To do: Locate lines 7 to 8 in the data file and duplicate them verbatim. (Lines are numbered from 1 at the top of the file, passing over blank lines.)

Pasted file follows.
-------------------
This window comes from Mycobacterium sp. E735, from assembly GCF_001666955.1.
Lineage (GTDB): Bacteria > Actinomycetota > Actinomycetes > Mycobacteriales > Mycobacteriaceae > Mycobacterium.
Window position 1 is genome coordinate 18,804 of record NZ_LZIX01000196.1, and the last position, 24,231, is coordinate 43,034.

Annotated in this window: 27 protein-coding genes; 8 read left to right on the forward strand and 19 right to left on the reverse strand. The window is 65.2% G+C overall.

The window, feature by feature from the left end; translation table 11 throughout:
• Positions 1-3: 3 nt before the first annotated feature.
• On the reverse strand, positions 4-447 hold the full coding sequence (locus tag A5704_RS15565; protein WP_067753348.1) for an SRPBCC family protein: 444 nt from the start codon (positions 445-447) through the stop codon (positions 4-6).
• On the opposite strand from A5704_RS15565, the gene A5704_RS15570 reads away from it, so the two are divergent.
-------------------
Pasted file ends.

• On the reverse strand, positions 4-447 hold the full coding sequence (locus tag A5704_RS15565; protein WP_067753348.1) for an SRPBCC family protein: 444 nt from the start codon (positions 445-447) through the stop codon (positions 4-6).
• On the opposite strand from A5704_RS15565, the gene A5704_RS15570 reads away from it, so the two are divergent.